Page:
For all the fancy new technology advances we discuss in these parts, it does come back to the simple things when considering the home front in the fight for cleaner, cheaper ways of doing things. Some of the most popular pages on our website are the ones that offer that solid, everyday advice.

But then the technologies are part of a more sustainable vision too – there’s no other way. With this in mind, the report also advocates the importance of shifting what is considered ‘normal’ by people in terms of energy consumption, from the way we receive our energy, to the cars we drive and the energy infrastructure around us. When sustainability is ingrained in, well, pretty much everything, it’s hard to be the naysayer standing apart.

But then there are the things that make us change, and change faster. Governments and organisations like ourselves not only have to constantly bolster their credibility to elicit change, but work out the best ways of getting people moving along the right lines without appearing overbearing or dogmatic.

That could be the friendly nudge of neighbourly competition to inspiring energy efficiency schemes happening on your doorstep. It definitely does not want to involve a hefty dose of the dreaded ‘rebound effect’ after positive actions have been completed.

Convinced? Maybe you’d quite like those top tips for carbon and money savings driven home again. If so, click here and start making that change. From thermostats to light bulbs, all the classics are there. Be one of Europe’s finest.

Does hope come in blocks?

 Posted by on 5 December 2012
Dec 052012
 

The rise of energy efficiency retrofit projects in high-rise blocks is something we’ve looked at before on the blog, highlighting some good working examples from Manchester and Barking of what you can do when smart thinking and finance is applied to a potentially tricky task.

Now, the London School of Economics (LSE) have really looked at the subject. In particular, their focus was the human impact. Talking in-depth to residents of the Edward Woods Estate in west London as their homes got an energy makeover, High Rise Hope is one of the most profound impressions yet of life in state of retrofit.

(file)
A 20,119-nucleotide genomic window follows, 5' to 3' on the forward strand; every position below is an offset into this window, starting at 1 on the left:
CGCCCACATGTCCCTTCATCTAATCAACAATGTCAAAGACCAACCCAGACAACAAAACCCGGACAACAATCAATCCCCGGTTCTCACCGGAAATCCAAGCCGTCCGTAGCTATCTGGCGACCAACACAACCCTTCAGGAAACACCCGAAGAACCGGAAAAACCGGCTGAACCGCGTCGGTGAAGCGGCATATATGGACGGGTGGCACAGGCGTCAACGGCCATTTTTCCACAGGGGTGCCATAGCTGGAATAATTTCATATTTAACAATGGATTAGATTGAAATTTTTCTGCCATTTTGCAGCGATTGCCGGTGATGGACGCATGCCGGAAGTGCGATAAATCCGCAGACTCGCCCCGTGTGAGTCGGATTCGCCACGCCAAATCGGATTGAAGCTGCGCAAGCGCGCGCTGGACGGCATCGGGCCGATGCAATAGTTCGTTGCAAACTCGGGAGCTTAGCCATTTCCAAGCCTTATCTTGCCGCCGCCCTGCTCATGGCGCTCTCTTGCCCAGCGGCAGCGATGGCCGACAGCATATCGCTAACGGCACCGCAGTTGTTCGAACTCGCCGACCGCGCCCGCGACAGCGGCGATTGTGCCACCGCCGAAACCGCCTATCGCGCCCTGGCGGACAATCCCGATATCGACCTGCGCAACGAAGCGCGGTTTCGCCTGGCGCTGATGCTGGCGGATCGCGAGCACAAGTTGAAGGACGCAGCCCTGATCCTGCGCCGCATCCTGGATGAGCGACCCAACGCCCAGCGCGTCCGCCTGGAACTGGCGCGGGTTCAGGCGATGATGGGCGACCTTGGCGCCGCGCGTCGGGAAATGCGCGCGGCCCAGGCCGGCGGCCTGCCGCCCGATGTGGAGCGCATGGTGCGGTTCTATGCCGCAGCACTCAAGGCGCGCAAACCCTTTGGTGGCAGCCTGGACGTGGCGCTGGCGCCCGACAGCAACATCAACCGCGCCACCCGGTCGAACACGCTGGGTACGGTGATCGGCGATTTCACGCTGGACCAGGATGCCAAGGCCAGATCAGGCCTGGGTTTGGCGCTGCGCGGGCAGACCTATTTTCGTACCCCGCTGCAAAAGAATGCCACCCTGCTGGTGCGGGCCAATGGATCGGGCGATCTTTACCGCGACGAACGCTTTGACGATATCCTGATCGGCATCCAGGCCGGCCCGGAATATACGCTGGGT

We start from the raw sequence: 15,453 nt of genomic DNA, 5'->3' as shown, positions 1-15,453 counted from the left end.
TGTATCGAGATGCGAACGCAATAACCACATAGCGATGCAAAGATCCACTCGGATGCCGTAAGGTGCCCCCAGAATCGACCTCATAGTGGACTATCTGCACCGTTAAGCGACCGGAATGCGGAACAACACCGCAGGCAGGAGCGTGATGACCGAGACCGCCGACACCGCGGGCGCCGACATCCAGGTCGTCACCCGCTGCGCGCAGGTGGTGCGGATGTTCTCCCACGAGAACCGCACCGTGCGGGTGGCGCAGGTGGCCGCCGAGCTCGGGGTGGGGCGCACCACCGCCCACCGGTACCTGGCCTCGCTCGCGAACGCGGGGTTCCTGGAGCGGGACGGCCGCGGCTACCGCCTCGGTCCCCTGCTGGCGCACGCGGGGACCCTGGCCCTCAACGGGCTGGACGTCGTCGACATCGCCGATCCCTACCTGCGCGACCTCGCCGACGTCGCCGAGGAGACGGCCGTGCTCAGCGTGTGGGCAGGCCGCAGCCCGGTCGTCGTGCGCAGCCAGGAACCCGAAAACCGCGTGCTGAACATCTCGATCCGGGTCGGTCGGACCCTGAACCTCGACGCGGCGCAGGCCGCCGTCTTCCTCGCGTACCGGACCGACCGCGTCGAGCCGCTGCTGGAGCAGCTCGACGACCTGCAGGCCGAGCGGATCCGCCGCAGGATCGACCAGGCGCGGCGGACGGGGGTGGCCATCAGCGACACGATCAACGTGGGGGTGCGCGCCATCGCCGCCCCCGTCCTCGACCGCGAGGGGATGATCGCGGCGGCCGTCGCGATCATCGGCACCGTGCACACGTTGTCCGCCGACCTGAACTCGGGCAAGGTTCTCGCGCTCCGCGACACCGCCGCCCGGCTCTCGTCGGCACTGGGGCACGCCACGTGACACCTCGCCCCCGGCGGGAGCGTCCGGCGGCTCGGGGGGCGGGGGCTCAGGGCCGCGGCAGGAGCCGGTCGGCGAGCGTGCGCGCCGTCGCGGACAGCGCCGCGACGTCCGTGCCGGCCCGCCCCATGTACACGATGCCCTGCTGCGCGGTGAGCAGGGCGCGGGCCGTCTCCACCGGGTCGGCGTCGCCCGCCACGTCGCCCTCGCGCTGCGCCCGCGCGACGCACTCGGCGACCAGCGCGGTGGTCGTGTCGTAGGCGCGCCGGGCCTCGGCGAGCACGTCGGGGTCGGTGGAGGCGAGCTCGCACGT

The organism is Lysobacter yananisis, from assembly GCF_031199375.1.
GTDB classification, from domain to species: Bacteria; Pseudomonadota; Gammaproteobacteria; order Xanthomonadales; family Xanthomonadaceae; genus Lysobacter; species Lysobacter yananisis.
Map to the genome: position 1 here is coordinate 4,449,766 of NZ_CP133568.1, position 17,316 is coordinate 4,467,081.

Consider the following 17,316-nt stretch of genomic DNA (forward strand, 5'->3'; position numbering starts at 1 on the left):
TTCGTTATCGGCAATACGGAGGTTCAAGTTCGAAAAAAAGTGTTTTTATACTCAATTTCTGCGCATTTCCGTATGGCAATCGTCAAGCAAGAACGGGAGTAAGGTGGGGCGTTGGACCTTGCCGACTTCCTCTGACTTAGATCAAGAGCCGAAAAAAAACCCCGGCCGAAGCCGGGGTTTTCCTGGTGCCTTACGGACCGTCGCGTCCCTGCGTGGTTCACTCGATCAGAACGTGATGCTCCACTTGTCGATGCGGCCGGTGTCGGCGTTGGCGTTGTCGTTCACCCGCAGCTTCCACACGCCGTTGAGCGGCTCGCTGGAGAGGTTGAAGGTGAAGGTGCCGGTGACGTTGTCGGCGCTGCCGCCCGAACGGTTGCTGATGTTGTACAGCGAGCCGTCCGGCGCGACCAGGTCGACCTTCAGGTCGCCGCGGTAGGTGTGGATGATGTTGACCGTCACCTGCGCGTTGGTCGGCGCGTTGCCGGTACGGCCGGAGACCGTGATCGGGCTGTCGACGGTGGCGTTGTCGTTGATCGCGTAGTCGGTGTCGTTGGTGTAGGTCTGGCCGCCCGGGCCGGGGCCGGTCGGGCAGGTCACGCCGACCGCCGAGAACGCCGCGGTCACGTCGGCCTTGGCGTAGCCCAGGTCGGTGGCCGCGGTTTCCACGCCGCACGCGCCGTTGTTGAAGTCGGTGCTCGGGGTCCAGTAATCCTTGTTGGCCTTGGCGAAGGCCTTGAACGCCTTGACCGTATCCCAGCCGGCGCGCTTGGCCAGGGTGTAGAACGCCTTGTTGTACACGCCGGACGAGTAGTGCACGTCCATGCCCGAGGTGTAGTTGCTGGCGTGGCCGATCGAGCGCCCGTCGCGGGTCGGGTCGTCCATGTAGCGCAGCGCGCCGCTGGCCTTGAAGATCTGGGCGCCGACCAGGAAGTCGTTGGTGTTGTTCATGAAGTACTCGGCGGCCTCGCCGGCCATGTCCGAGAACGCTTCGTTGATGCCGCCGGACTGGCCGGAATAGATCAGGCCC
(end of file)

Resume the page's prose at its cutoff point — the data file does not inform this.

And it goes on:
Concrete tower blocks are some of the most vulnerable structures to cold and damp. This makes them high priorities to improve. At the same time, the report points out that as estates like Edward Woods usually have a single freeholder, it makes it easier to take on a large, all-encompassing project that saves costs and time when compared to a bit-by-bit approach.

As a touch of background, the project in question involved external insulation, improved heating systems, lighting and solar PV as well as changes to areas of the buildings’ use as part of the general regeneration of the area. So what did the people there make of it all?

Satisfaction of residents is a key factor in any on-going regeneration, and here, people were generally happy with two years’ worth of works on the estate. Communication, as always, was key: nearly 90 per cent felt well-updated as things progressed.

With many people on the estate in or at risk of fuel poverty, energy bills were a big concern as the scheme began – but only a third were confident their homes would be warmer, less damp and cheaper to run after the improvements were made. 40 per cent felt they couldn’t save more energy than they already do.

The report suggests checking back in a year to see if energy and bill-savings are indeed realised, but also makes pains to press home the realities of the ‘rebound effect’ – where energy efficiency improvements can be cancelled out by shifts in behaviour that accommodate the changes (we’ve blogged on this before too – have a read – but this is what LSE have to say on this case: